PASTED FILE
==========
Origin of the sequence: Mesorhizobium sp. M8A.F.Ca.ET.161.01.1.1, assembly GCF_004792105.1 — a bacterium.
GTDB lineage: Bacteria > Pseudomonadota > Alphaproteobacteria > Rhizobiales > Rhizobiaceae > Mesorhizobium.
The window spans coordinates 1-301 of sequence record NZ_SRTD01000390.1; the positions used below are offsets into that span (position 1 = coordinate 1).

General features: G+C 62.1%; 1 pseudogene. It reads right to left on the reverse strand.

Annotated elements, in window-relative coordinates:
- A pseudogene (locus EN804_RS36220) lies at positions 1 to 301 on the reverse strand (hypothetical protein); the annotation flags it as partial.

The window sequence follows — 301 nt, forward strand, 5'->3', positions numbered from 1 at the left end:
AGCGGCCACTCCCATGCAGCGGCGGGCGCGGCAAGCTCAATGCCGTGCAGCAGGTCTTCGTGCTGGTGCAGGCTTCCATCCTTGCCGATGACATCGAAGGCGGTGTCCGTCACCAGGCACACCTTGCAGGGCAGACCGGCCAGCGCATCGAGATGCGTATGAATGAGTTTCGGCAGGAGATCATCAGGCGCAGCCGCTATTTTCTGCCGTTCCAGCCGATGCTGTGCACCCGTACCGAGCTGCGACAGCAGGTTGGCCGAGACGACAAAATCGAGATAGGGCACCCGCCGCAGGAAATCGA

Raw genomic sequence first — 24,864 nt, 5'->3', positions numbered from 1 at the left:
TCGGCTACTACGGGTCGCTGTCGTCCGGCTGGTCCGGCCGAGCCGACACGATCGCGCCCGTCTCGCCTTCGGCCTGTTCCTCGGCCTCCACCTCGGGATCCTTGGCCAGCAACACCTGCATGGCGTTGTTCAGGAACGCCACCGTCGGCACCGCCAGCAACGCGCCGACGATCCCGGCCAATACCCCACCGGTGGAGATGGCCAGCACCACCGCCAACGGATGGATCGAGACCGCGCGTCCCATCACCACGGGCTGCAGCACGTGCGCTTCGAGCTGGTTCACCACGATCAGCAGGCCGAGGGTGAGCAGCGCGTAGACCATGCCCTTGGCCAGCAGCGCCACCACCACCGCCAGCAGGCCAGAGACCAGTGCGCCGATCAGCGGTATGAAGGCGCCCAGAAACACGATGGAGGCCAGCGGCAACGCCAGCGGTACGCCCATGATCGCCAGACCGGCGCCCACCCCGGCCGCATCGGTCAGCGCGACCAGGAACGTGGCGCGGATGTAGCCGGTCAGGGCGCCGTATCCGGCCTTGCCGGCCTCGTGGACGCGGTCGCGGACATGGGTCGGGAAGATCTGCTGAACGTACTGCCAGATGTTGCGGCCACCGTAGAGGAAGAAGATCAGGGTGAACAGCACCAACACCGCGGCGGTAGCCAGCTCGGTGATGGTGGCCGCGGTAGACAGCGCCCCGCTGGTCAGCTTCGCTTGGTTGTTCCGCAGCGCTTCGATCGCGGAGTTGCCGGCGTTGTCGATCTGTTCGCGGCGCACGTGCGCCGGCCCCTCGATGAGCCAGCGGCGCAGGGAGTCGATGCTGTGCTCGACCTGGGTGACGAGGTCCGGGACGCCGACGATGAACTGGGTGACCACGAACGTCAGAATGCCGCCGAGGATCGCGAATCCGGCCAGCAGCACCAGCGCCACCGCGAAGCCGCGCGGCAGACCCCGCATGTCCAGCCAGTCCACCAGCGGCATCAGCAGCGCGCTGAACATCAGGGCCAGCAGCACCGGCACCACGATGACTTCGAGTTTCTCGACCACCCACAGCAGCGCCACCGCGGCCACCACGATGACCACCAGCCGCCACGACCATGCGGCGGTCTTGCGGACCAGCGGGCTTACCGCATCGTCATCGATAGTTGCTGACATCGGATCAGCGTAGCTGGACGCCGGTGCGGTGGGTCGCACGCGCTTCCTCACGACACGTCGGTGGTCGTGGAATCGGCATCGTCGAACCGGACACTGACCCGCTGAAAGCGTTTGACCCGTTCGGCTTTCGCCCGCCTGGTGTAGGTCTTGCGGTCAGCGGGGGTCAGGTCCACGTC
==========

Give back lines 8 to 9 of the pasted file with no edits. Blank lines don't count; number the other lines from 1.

AGCGGCCACTCCCATGCAGCGGCGGGCGCGGCAAGCTCAATGCCGTGCAGCAGGTCTTCGTGCTGGTGCAGGCTTCCATCCTTGCCGATGACATCGAAGGCGGTGTCCGTCACCAGGCACACCTTGCAGGGCAGACCGGCCAGCGCATCGAGATGCGTATGAATGAGTTTCGGCAGGAGATCATCAGGCGCAGCCGCTATTTTCTGCCGTTCCAGCCGATGCTGTGCACCCGTACCGAGCTGCGACAGCAGGTTGGCCGAGACGACAAAATCGAGATAGGGCACCCGCCGCAGGAAATCGA

Raw genomic sequence first — 24,864 nt, 5'->3', positions numbered from 1 at the left: